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Laughing Gas (Nitrous Oxide)

A debate at this year's Euroanaesthesia meeting in Berlin will focus on whether laughing gas (nitrous oxide) should be banned from the operating room. The debate coincides with an article on the "Current place of nitrous oxide in clinical practice" published in the European Journal of Anaesthesiology, that concludes there is "no clinically relevant evidence for the withdrawal of nitrous oxide from the armamentarium of anaesthesia practice or procedural sedation." The article has been prepared by a special taskforce of the European Society of Anaesthesiology (ESA), which organises Euroanaesthesia.

In the debate, Professor Rolf Rossaint, University Hospital Aachen, Germany, will say he believes nitrous oxide should be banned. "Whereas 30 years ago, nearly every general anaesthesia procedure was performed with nitrous oxide as an adjuvant, a steady decline of its use over the last 15 years has been observed. There are several reasons, which caused the reduction of the usage of nitrous oxide, " explains Professor Rossaint.

First, today there are new well-tolerated short- to ultra-short acting anaesthetic drugs available and modern anaesthetic machines allowing low-flow anaesthesia with the newer and inexpensive inhalational drugs. It has been repeatedly shown that using nitrous oxide is more expensive than the use of newer, well-tolerated anaesthetics. "These calculations were correct even without including the construction costs of the nitrous oxide pipeline systems in a new hospital or operating theatre, and the technical maintenance costs, " says Professor Rossaint.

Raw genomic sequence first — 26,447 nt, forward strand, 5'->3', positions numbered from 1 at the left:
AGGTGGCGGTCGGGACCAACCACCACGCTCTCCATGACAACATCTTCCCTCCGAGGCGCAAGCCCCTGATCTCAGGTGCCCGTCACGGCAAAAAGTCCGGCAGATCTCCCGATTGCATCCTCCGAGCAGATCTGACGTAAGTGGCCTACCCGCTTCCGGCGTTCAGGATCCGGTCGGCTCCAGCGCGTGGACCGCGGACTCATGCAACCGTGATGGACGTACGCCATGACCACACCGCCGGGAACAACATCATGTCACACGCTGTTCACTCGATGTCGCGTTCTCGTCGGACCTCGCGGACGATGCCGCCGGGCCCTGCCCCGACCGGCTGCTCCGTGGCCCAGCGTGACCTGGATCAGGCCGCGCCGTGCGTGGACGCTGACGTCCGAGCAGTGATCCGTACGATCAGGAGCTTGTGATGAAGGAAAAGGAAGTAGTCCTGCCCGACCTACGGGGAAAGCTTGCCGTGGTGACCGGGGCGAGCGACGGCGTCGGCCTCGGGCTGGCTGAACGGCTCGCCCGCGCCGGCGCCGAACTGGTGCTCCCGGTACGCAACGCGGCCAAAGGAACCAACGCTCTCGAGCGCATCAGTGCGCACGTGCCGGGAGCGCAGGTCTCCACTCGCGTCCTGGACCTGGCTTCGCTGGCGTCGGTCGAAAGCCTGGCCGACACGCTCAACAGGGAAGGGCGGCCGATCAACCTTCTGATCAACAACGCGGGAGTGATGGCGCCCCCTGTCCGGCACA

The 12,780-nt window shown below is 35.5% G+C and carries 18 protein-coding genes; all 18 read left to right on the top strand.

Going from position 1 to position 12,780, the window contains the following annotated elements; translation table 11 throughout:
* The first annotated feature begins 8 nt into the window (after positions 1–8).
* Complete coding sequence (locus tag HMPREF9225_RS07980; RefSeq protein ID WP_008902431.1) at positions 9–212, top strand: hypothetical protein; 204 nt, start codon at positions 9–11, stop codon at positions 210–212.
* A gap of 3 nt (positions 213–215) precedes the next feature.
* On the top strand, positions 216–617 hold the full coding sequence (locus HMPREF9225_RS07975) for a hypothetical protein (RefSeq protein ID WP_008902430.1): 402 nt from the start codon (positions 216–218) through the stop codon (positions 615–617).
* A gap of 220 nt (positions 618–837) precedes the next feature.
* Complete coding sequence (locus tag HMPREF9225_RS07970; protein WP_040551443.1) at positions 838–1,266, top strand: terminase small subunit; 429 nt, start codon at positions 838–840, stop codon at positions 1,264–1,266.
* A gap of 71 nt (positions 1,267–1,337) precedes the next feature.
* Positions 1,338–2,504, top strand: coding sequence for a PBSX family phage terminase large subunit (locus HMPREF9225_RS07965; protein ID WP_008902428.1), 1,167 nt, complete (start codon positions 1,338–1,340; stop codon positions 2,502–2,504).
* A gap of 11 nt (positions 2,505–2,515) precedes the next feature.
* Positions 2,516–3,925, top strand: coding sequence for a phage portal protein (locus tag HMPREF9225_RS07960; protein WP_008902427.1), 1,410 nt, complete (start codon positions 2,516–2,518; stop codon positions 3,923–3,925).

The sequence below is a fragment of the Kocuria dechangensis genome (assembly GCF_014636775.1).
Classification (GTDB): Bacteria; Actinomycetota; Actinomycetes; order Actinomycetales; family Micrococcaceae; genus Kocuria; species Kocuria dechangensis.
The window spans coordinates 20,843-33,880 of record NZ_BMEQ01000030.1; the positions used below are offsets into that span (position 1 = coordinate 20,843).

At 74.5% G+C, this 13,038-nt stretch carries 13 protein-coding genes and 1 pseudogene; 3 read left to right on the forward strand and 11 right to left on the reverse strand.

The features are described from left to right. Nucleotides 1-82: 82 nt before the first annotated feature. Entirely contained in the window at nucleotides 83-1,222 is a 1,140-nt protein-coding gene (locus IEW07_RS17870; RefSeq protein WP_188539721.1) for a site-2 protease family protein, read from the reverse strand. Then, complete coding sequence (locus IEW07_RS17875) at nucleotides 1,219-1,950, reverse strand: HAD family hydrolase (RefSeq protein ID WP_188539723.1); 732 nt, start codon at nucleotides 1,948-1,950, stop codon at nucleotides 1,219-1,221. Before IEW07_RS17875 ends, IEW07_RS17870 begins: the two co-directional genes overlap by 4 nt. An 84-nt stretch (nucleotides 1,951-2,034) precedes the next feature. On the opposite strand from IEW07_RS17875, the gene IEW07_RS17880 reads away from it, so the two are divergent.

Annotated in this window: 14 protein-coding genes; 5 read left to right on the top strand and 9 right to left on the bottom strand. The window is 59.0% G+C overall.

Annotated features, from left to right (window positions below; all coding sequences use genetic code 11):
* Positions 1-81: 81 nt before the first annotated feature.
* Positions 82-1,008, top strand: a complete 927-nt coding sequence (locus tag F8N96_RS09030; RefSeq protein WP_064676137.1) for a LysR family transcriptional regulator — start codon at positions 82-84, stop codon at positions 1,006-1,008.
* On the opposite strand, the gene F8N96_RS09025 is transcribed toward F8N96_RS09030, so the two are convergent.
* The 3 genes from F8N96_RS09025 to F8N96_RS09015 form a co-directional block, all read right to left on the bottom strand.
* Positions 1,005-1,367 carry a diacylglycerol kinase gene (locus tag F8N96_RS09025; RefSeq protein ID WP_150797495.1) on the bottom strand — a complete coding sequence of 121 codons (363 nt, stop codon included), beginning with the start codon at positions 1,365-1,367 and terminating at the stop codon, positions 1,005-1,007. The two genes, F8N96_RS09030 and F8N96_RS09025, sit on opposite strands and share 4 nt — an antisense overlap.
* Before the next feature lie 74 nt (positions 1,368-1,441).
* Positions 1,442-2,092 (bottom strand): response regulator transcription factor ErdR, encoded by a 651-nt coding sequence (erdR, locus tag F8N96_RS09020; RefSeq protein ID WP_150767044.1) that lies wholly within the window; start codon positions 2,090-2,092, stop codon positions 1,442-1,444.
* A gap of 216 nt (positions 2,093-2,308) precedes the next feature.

Professor Rossaint will also say that in the last 15 years we have learned a lot about the possible harmful effects of nitrous oxide. Even when avoiding its contraindications such as presence of closed gas containing cavities or abnormalities of metabolism of vitamin B12, there can be problems related to administration of nitrous oxide (related to the endotracheal tube cuff pressure) which, if not corrected every 15-30 minutes, can cause damage to the throat and/or nerves in patients.

"Furthermore, it has been shown in many large studies that complications such as postoperative nausea and vomiting are increased with the use of nitrous oxide. But not only can there be increased morbidity, there was even a case report series describing technical errors in nitrous oxide delivery causing death in a total of 15 patients, " says Professor Rossaint. He concludes: "There are many reasons to stop the use of nitrous oxide."

In the second half of the debate, the arguments against a ban will be put forward by Professor Daniel Sessler, Cleveland Clinic, Ohio, USA, in his talk "nitrous oxide is an effective and safe anaesthetic".

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